UNITED STATES GOVERNMENT
National Labor Relations Board
Office of Inspector General
September 26, 2003
To: Richard Siegel, Associate General Counsel
Catherine McCoy Director, Human Resources Branch
From: Jane E. Altenhofen
Subject: Inspection Report No. OIG-INS-28-03-05: Review of Education Credentials
We initiated this inspection in July 2003 to verify that Agency personnel completed the highest college degree listed in their Official Personnel File (OPF) and to determine if the degree was obtained at an accredited educational institution. We also reviewed the Agency's training records to determine if the Agency funded training at nonaccredited colleges or universities. We found that 441 of 454 employees completed the degree requirements at an accredited United States college or university as indicated in their OPF.
We reviewed the educational credentials of Agency personnel in positions other than attorney and administrative law judge as of June 17, 2003. We excluded individuals in attorney and administrative law judge positions from the universe of personnel because we reviewed the legal credentials of personnel in those positions in OIG-INS-18-01-01: Review of Bar Status. We also excluded student interns.
We collected information from OPFs, Human Resources' BRIO database, Security Branch files, and, in some cases, directly from the individual employee. We reviewed the Office of Personnel Management's (OPM) Qualification Standards for General Schedule Positions; OPM's Handbook of Occupational Groups and Families; The Guide to Personnel Data Standards; Office of Postsecondary Education, Department of Education, Web site's information regarding regional institutional accrediting agencies; the Higher Learning Commission's Directory of Accredited Institutions; and the American Bar Association's list of accredited law schools. We also reviewed the Agency's Fiscal Year 2001 training records.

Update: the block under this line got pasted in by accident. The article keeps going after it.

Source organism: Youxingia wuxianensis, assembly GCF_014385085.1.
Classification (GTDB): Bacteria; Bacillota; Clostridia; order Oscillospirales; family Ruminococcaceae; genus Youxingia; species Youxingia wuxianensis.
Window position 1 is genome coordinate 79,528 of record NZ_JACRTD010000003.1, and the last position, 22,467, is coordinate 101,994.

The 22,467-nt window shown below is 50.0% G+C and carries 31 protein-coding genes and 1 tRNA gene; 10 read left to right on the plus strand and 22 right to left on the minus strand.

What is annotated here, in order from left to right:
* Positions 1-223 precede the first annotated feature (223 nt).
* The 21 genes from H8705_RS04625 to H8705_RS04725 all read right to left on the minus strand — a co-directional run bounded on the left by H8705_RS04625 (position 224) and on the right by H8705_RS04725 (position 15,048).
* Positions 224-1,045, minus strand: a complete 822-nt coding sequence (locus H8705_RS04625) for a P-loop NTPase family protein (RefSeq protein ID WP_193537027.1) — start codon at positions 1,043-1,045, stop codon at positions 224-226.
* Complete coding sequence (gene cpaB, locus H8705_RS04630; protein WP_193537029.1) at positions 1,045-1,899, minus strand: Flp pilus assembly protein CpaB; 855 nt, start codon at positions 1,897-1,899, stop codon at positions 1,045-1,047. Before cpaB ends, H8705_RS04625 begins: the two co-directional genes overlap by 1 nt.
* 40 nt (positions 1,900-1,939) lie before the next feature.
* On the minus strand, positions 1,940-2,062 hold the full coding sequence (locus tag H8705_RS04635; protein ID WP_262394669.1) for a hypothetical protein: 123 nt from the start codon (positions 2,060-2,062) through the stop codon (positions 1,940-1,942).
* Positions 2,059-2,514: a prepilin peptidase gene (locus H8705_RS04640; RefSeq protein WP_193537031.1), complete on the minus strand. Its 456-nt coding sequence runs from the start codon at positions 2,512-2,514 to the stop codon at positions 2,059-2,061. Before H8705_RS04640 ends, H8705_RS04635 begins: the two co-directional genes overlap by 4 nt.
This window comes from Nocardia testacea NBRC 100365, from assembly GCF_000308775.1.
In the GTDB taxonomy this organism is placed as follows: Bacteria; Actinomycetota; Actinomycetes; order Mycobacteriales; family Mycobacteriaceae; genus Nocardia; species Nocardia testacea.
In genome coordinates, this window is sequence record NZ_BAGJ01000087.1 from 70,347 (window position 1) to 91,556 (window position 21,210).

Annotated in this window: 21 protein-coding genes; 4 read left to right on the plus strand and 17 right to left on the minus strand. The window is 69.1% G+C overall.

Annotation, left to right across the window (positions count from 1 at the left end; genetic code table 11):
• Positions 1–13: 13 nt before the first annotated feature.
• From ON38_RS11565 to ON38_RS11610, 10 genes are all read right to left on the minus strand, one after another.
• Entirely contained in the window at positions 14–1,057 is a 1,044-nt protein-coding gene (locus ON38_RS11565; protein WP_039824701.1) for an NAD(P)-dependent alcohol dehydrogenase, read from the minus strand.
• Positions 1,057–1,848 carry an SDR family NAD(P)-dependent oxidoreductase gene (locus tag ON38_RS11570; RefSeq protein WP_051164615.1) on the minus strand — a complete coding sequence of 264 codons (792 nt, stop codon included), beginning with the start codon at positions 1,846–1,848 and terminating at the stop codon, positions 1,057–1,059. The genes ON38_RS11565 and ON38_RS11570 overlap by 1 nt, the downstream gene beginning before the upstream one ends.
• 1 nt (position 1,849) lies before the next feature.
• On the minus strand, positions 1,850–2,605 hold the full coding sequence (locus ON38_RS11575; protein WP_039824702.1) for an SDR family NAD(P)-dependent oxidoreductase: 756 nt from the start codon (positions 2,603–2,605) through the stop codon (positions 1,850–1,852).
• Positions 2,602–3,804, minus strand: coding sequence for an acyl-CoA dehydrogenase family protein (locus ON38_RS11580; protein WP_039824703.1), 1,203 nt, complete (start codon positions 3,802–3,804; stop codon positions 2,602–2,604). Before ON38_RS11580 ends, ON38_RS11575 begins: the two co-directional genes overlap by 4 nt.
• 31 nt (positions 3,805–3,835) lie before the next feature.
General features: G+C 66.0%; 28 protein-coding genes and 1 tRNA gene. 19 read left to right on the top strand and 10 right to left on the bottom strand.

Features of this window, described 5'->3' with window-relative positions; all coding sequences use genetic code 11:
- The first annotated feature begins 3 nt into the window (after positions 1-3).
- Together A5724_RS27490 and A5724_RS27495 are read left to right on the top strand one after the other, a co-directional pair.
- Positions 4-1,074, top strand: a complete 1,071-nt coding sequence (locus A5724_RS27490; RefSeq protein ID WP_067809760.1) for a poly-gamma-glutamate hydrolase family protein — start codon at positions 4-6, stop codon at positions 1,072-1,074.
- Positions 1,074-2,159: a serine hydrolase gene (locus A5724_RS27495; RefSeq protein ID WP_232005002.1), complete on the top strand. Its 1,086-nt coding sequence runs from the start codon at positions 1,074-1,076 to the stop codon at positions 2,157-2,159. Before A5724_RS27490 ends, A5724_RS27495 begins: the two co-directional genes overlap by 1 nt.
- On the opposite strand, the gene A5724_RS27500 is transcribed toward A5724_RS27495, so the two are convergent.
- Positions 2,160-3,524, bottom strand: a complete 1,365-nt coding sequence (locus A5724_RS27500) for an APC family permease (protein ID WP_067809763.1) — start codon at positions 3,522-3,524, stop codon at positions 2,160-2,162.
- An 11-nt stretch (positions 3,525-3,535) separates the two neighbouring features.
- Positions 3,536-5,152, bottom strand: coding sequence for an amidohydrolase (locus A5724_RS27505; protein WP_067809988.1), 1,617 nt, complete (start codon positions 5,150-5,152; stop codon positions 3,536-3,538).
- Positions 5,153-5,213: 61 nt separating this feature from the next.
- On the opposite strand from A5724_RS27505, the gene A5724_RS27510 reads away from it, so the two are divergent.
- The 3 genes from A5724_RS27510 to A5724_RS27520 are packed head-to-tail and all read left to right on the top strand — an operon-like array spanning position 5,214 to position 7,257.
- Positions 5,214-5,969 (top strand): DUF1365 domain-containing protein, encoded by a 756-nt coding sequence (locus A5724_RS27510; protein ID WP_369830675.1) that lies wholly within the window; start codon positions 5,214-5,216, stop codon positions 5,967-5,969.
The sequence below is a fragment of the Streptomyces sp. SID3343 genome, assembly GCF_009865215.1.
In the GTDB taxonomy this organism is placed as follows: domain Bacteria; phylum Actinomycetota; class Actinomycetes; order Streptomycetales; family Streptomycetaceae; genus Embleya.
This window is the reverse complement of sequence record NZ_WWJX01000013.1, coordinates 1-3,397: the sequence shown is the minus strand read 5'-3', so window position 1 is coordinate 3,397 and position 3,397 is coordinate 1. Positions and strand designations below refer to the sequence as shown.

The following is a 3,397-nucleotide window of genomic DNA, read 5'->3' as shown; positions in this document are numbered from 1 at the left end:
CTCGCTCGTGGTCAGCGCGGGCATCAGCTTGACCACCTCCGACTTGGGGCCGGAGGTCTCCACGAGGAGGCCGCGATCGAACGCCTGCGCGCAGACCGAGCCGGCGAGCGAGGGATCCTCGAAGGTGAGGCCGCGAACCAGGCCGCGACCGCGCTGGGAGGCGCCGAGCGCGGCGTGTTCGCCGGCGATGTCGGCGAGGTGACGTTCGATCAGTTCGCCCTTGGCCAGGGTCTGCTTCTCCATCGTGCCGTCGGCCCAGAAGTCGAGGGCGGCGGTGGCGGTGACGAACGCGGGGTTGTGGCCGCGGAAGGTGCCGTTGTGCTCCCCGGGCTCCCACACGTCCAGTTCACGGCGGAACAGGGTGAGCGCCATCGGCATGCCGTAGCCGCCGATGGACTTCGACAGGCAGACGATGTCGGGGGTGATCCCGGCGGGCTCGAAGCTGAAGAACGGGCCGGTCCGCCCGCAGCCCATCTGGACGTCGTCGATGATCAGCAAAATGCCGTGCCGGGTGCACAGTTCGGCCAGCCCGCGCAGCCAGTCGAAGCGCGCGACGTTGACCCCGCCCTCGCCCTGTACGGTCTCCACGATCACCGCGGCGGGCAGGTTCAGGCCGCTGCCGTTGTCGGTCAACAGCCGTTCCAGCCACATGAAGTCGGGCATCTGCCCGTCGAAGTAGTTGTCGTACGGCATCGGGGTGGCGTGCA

This review was done in accordance with the Quality Standards for Inspections issued by the President's Council on Integrity and Efficiency.
An individual may qualify for a particular General Schedule (GS) grade level based upon either experience or education. When qualifying based upon education, successful completion of a 4 academic years leading to a bachelor's degree or a bachelor's degree itself, at an accredited college or university, meets the GS-5 level requirement. A bachelor's degree with superior academic achievement or education at the graduate level at an accredited college or university is required for levels GS-7 through GS-11. A master's or equivalent graduate degree is generally required for the GS-9 level. Equivalent combinations of education and experience may qualify a person for a particular grade level for which both education and experience are acceptable.
The purpose of accreditation is to ensure that the education provided by institutions of higher education meets acceptable levels of quality. Although the U.S. Department of Education does not accredit education institutions or programs, the Secretary of Education is required to publish a list of nationally recognized accrediting agencies. These accrediting agencies are private educational associations of regional or national scope that have developed evaluation criteria and conduct peer evaluations to assess whether or not those criteria are met. Educational institutions that request an accrediting agency's evaluation and that meet the agency's criteria are accredited by that agency. The U.S. Department of Education does not accredit institutions in foreign countries.